The NEC ND-3550A is still our DVD burner of choice, because to our knowledge, nothing significantly better has come along yet. That's a little disappointing, because despite Intel's decision to ditch IDE support in its latest chipsets, there are still almost no DVD burners that use Serial ATA. Plextor has a couple of models that are exceptions to this rule, including the PX-755SA, but they both cost more than $100a little too rich for our tastes.
That said, the NEC ND-3550A is still a fine drive. It burns DVDs from the plus and dash standards at 16X, as well as + and - dual-layer DVDs at 8X and 6X, respectively. NEC's line of DVD burners has a reputation for high quality burns with low error rates, and with its bundled copy of Nero, the ND-3550A offers excellent value.
Enclosure and power
Budget users too often spend all of their money on a fast CPU and a large hard drive, and then throw in a $30 case and power supply bundle as an afterthought. While cheap cases aren't usually too bad, their bundled power supplies are almost always made with cheap, low-quality components. Iffy power supplies often exhibit low power delivery, voltage fluctuations, poor stress tolerance, and short life spans. In fact, a cheap PSU is not only liable to fail, it can also cause system instability and damage sensitive components over time.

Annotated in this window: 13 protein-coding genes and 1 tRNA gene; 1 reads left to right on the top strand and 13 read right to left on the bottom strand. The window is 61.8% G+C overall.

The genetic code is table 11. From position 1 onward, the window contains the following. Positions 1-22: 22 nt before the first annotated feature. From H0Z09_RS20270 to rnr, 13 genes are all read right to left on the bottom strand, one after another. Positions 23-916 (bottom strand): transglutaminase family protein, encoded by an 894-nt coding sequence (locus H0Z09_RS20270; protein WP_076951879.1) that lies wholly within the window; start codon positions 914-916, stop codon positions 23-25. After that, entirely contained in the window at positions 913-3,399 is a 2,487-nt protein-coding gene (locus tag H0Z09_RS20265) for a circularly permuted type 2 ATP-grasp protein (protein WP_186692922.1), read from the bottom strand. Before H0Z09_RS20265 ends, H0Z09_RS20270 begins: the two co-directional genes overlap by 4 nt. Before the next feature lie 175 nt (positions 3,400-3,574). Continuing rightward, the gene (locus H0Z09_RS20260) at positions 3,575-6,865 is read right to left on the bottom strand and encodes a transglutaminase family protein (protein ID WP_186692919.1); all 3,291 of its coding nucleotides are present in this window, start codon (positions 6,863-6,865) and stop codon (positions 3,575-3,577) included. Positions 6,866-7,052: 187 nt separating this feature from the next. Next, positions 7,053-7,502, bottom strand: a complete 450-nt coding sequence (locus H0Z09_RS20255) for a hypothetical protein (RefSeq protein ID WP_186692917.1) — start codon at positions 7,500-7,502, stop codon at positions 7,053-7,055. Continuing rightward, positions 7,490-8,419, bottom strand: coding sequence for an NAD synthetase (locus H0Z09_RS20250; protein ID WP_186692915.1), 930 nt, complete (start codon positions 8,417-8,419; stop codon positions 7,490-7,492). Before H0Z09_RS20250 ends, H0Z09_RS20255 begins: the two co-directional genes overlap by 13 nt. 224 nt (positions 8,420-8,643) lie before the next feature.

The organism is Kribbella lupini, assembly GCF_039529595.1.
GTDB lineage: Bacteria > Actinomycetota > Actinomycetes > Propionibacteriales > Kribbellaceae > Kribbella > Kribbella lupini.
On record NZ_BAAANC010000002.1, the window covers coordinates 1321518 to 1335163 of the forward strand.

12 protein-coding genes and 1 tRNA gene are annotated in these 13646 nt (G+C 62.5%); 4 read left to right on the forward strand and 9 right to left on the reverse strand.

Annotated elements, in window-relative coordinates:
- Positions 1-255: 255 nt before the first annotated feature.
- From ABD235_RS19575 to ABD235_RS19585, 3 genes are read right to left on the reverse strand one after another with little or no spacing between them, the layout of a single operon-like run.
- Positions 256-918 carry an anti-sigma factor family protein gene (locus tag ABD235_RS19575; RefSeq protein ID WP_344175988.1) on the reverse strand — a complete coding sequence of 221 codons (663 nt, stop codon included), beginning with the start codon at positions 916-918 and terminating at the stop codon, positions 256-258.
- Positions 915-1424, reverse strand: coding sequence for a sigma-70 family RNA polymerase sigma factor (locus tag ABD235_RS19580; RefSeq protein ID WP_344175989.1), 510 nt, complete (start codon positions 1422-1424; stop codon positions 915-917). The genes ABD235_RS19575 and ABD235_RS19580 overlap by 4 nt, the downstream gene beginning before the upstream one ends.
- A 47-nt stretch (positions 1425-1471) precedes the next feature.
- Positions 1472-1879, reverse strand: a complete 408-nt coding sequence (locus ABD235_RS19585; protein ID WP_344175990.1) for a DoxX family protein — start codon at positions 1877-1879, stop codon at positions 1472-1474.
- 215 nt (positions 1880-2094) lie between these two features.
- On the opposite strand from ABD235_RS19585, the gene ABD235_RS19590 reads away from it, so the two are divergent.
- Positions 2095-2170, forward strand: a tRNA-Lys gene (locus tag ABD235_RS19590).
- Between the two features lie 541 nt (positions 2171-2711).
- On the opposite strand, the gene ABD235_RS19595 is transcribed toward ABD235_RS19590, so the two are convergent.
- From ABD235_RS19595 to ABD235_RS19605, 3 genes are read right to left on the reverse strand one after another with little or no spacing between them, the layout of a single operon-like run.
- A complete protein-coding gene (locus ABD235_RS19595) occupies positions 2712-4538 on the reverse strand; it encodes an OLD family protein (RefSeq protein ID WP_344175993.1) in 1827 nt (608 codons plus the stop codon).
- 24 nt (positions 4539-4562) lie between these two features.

We're going with Antec once again due to the company's solid reputation as a builder of reliable power supplies and quiet, high-quality cases. However, we've moved from our trusty SLK2650-BQE to Antec's new NSK 4400 enclosure for this iteration of the system guide. The NSK 4400 is also built for quiet and costs roughly the same as the SLK2650-BQE, but it trades one 5.25" drive bay for a 3.5" hard drive bay and features a slightly beefier 380W power supply with a pair of +12V rails. Our recommended dual-core processor sips slightly more juice than our previous single-core Athlon 64, so the extra power should come in handy.